|08-27-2006 11:40 PM|
Or, replace the measuring laser with a CO2 laser and etch your name a few ten-thousandths of an inch deep into the whole top of your car.
That's just off the top of my head. Take a look at some of the CNC machines at http://www.cnczone.com/gallery/misc....ion=showalbums
Having the laser travel along the same axis as the rotisserie gives you just two lines to make parallel. Even then, any inaccuracies would be measured at the same time the measurement from laser head to car is taken, so they're compensated for in the software.
The reason I said worm gear is because of the fact they don't coast; they stop when you stop the input. The worm could be driven by a step motor and the backlash could be measured with each step. Since it would be the computer doing the measuring, it doesn't matter that it would be a tedious job. This avoids using expensive, high torque step motors and puts it back in reach of a garage engineer.
The computer could do the calibrating for a full rotation, producing a +/- deviation for each step of the motor. That compensates for any slop in the gearing. As long as it can measure the error, the data will accurately reflect the real surface.
Essentially, it's taking the same rotisserie that a lot of people custom make for body work and turning it over to your PC to rotate in tiny increments. At each stop, the laser measures the distance to the car surface at however many points along that axis that you choose and measures how far off from the reference target it is at each of those points. Same priniciple used to align industrial machines or to level dropped ceilings.
|08-27-2006 10:33 PM|
I think it would be better to bolt the car down to a solid frame and then have the laser move back and forth and all around the car. Step motors are used on computer controlled machines. No worm drives because they are not accurate enough.
|08-27-2006 09:45 PM|
What is the whole purpose of this?
What is the end result?
|08-27-2006 06:29 AM|
computer controlled car scanner
Ok, this is off the wall, but that's what happens at this hour of the morning. This is something I've thought about off and on for a couple of years, but don't have the skills or tools to implement. Maybe it's just too much pentrating oil and too little ventilation.
Put a car, without fluids of course, on a motorized, computer controlled rotisserie. (Just assume for the thought experiment that space in the building is no problem, so the car can be rotated 360 degrees about its long axis). On a frame of pipes or tubing, the plane of which is parallel to the long axis of the car, put a kind of trolley system that can travel the length of that frame on the horizontal pipes. On that trolley, a head unit carries a laser measuring device. (It could also carry an arm that moves in and out, perpendicular to the trolley, toward or away from the car, to duplicate a paint job or mill a full-scale model of a previously scanned car).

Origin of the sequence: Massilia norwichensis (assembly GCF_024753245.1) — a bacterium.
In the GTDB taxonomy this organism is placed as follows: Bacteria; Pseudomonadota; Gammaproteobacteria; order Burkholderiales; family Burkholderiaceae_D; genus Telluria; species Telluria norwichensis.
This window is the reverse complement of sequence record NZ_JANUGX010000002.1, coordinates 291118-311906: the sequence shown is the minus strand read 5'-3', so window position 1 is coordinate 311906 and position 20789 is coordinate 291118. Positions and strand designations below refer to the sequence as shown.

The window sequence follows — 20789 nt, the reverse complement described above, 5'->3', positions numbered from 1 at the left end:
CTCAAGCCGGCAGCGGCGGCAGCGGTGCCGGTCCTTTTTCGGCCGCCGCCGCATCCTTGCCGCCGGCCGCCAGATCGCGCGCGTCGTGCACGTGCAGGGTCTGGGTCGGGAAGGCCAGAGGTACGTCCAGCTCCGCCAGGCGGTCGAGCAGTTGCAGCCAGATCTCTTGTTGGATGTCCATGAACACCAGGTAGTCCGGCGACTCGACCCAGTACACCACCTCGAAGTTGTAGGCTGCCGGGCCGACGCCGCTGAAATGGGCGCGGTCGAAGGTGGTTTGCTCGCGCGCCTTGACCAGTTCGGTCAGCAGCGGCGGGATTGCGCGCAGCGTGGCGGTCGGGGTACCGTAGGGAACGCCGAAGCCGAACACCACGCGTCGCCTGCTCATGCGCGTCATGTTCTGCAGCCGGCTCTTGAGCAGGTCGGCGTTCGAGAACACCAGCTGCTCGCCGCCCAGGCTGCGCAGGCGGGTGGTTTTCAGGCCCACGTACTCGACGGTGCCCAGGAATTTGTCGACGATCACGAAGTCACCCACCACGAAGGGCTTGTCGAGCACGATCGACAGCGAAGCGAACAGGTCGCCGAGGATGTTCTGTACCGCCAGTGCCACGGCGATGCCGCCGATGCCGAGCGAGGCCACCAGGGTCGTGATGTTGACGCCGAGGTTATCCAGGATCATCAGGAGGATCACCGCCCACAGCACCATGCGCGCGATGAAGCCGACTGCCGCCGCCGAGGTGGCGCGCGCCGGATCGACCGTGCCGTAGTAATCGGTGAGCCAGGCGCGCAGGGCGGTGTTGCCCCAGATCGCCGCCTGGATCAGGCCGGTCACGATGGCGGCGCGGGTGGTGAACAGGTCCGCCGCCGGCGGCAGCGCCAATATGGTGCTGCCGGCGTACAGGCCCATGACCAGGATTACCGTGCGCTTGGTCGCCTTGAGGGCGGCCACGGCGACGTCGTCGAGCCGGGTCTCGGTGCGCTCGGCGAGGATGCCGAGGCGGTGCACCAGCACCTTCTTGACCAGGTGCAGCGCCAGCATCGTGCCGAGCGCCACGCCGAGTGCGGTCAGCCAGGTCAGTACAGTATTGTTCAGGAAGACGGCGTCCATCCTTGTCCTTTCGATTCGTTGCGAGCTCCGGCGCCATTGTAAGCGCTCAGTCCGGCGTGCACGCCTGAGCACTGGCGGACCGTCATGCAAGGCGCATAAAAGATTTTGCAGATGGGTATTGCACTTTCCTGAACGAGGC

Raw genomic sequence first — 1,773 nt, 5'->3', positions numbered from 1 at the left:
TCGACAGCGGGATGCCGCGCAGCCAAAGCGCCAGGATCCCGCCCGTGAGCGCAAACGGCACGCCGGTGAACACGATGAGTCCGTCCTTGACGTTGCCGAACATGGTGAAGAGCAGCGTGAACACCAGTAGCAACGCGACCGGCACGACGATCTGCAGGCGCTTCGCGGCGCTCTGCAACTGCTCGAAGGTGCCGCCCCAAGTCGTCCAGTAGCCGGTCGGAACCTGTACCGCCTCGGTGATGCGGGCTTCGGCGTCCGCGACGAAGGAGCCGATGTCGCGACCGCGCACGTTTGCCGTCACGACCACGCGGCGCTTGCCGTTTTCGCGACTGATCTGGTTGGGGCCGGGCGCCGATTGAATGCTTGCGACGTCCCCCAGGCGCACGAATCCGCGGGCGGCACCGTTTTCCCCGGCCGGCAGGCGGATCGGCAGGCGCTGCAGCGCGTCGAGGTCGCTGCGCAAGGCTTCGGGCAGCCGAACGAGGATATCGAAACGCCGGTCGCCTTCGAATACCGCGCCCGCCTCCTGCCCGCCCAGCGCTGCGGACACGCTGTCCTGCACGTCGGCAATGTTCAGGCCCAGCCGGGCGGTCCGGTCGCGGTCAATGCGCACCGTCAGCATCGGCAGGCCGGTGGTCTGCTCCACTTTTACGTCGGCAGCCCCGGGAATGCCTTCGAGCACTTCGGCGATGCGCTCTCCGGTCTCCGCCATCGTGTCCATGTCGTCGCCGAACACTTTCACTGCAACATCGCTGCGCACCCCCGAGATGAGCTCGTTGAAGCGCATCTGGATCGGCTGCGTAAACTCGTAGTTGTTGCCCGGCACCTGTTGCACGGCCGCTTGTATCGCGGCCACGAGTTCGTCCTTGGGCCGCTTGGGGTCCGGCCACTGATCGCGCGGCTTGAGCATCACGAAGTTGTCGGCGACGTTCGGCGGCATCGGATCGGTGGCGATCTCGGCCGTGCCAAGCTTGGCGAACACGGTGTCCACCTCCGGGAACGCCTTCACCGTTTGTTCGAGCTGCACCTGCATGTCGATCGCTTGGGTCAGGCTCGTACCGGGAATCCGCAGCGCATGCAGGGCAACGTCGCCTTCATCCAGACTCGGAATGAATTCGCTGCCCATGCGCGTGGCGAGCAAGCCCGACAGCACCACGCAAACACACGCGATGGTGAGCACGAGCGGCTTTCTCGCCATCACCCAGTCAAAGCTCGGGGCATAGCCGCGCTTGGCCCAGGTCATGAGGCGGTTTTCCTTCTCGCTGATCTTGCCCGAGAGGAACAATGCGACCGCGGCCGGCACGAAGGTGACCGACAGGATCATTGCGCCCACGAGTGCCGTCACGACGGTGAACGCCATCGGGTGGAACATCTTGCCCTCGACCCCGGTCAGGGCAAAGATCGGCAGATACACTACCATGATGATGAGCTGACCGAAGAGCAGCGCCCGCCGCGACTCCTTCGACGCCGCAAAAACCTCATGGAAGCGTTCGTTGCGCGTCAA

That head can carry lasers for checking deviation of the whole rig from the X and Y axes. As long as there are fixed points of reference, the frame that the trolley rides on does not have to be very precise. Let the computer read the deviation from those fixed points with each pass it makes.
Similar frames front and back, without the rotisserie, deal with those views.
I'm assuming something like worm gears in the rotisserie and fine motor control to drive them so that it can be moved in small enough increments to be useful.
It just looks to me like all the necessary components are available off-the-shelf for such a thing to be assembled in a lot of garages. Quite a few hotrodders already build rotisseries. It's not that big a step to put a bearing and shaft at one end and a worm gear transmission (for example) and a stepper motor at the other. The hobby robotics folks already do some strange stuff with open source programs controlling free roaming robots; it should be a cinch to run a laser back and forth along a pipe while collecting data (distance from laser head to car surface, distance from laser head to reference point, angle that the car rotated since last measurement). All that data gives you a 3D representation of the surface of the car, or other large object, in the computer.
All sorts of wild things could be done with the data after that. Replace the laser head with a milling head on a rigid arm that can travel the same path the laser did and mill a replica out of a big block of foam or wood or aluminum. Or, modify the shape in the computer and mill that. Use the result to build fiberglass molds.
Where are the engineers and technicians to blow holes in this contraption?